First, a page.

Surfbreak protection is an ever-increasing trend. In the last decade we have seen the inauguration of world surfing reserves and changes to policy that stand to protect these valuable resources. However, the development of unprotected sections of coastline will continue. How will we know if a protected surfbreak is undergoing changes? How will we know if the changes are the result of natural variations or influenced by mans actions?
In order to answer these questions, a protected surfbreak requires consistent monitoring. Initiating monitoring when a surfbreak is at risk or when change is already apparent is simply not sufficient. The monitoring of a protected surfbreak is required from the moment that it is designated. Without reliable data all opinions are speculative, which can easily lead to disagreements that are difficult, if not impossible, to settle.
A terrestrial National Park is not designated and then ignored. Commonly, educated Park Rangers are employed to help preserve the environment. They ensure that equilibrium is maintained by observing and monitoring indicator species for changes and ensuring that the natural resource is not compromised.
If there is a requirement for a “Park Ranger” element to surfbreak management, the next question is what can be monitored?
In the marine environment many surfers consistently assess the “indicator species” integral to a surfbreak’s health. Surfers discuss the swell direction, height and period e.g. “the swell has too much south in it for the points……” They talk about how the sandbanks have changed and the shape of the waves. Long time locals of surfbreaks often start to notice seasonal patterns beyond just swell height. However, anecdotal evidence that a surfbreak no longer produces the type of waves that it used to, no matter how compelling, is insufficient.
Google Earth image of a well-known Peruvian point break. Annotations show an average peel angle through that section 40° – great for high performance surfing.
Fortunately, scientists have identified the physical components that comprise surfbreaks and have developed methods of quantifying them. In New Zealand, a formal definition of a surfbreak has been included in the country’s most recent coastal policy statement which formally protects 17 nationally significant surfing breaks. The definition includes and describes some of the components integral to a surfbreak. This statement is a great source of reference, from it we can take that a surfbreak does not start and end with the seabed immediately below the breaking part of the wave. On the contrary, the shape of the seabed (morphology) and the waves and currents (hydrodynamics) of the ocean, from the swell source to the final shoreline, influence the way a wave breaks.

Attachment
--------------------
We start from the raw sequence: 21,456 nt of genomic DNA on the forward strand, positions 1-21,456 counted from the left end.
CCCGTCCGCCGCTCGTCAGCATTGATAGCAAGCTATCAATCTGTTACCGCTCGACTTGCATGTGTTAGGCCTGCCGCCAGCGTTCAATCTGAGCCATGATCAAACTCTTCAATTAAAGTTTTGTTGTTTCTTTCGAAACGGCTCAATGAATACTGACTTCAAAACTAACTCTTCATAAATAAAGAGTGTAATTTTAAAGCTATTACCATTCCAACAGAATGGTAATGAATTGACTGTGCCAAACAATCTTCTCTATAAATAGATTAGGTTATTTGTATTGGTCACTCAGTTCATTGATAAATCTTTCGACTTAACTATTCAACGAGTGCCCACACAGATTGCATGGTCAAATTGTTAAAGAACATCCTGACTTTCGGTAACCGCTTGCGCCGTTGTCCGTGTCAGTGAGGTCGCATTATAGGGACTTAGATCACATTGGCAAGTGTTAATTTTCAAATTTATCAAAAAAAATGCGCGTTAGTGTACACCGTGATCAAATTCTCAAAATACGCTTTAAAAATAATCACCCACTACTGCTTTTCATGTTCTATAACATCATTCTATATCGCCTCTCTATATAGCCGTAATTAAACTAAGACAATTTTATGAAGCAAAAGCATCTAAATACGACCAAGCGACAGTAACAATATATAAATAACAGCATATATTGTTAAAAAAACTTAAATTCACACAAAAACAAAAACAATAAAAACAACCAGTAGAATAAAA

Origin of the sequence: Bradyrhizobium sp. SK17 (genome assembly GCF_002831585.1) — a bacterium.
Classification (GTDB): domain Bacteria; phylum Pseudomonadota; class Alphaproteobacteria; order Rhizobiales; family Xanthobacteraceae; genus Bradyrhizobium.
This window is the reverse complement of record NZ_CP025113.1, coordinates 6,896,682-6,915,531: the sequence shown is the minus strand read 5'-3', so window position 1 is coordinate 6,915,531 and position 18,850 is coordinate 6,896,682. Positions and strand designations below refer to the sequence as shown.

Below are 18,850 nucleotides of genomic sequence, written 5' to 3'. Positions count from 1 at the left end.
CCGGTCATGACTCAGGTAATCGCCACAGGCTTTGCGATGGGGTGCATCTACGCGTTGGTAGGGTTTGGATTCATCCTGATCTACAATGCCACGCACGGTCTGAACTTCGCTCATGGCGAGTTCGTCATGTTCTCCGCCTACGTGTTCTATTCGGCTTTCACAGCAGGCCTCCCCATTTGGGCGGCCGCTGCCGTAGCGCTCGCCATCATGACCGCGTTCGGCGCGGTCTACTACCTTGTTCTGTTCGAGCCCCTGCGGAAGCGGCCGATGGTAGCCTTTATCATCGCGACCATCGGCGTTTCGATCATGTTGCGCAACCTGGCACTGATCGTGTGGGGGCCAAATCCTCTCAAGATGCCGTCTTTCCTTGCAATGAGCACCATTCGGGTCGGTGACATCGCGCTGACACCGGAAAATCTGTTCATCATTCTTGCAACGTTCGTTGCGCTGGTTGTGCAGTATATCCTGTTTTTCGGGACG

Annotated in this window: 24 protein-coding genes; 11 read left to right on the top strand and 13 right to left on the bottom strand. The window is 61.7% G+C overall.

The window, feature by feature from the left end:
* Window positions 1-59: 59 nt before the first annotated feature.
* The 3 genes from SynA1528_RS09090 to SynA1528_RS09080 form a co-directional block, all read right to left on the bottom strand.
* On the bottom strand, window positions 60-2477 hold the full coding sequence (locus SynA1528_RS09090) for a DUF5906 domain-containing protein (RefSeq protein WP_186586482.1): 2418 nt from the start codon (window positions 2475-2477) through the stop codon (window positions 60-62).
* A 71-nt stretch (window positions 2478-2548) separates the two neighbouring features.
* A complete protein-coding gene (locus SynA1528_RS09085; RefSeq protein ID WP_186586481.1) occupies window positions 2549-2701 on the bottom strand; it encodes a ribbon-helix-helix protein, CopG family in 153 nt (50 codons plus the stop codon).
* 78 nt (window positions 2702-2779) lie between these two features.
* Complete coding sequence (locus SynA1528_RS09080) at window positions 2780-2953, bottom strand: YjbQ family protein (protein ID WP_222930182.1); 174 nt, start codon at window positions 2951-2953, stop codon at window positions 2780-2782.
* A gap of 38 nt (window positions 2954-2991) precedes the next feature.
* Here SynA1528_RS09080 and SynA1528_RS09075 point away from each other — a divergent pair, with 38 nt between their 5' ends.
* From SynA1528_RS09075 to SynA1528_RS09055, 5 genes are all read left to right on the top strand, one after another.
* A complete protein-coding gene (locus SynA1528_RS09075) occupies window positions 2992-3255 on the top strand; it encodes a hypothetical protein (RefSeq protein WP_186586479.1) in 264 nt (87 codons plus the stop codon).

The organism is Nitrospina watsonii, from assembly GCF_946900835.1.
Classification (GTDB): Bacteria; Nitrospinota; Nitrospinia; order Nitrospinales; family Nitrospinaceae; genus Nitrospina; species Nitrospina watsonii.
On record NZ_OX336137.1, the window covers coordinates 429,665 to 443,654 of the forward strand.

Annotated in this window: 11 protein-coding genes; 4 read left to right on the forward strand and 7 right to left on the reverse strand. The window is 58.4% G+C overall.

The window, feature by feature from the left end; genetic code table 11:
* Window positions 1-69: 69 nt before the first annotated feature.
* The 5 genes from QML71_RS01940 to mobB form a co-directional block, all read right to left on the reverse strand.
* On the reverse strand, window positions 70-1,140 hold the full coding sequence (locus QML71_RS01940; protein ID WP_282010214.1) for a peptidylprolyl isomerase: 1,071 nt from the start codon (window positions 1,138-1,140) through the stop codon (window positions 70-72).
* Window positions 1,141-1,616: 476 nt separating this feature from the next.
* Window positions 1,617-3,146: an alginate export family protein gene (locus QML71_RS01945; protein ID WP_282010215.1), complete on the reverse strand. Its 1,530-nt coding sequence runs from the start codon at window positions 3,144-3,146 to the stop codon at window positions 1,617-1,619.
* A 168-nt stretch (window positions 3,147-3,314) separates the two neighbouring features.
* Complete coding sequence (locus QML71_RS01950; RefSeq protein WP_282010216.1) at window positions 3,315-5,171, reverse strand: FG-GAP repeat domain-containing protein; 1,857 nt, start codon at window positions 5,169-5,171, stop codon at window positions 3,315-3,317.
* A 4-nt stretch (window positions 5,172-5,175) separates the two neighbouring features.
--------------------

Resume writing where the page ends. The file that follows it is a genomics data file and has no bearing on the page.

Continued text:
The offshore region, through which swell travels from its source in order to reach a surfbreak is the surfbreaks ‘swell corridor’. As waves make their way landward within the swell corridor water depth will generally start to decrease. Interactions between surface waves and the seabed can begin at large distances from a surfbreak e.g. at the edge of the continental shelf for waves with periods of 16 seconds or greater. The interactions will continue all the way until the depth is sufficient to cause the waves to break. The extent to which waves change is due to the seabed morphology, with certain features within the swell corridor modifying the swells characteristics. For example, some features may cause a localised area of increased wave height and a focussing of wave energy.
The seabed morphology closest to a surfbreak has the most influence over a wave’s final performance, or surfability. The morphology determines wave shape, length of ride and how fast it breaks along its length. These are all things surfers consider before getting in the water, during and after surfing. Is the wave barrelling? Or is it fat? Can you do any number of turns or just one before the ride is over? Is the wave a close-out or does it peel perfectly down the line? Scientific investigations have determined what seabed configurations are conducive to certain wave types. Of course some seabeds do not stay the same. Sandy beaches or river mouths undergo changes on sub-daily to multi-decadal timescales, and the changes will be manifested in the characteristics of the breaking waves.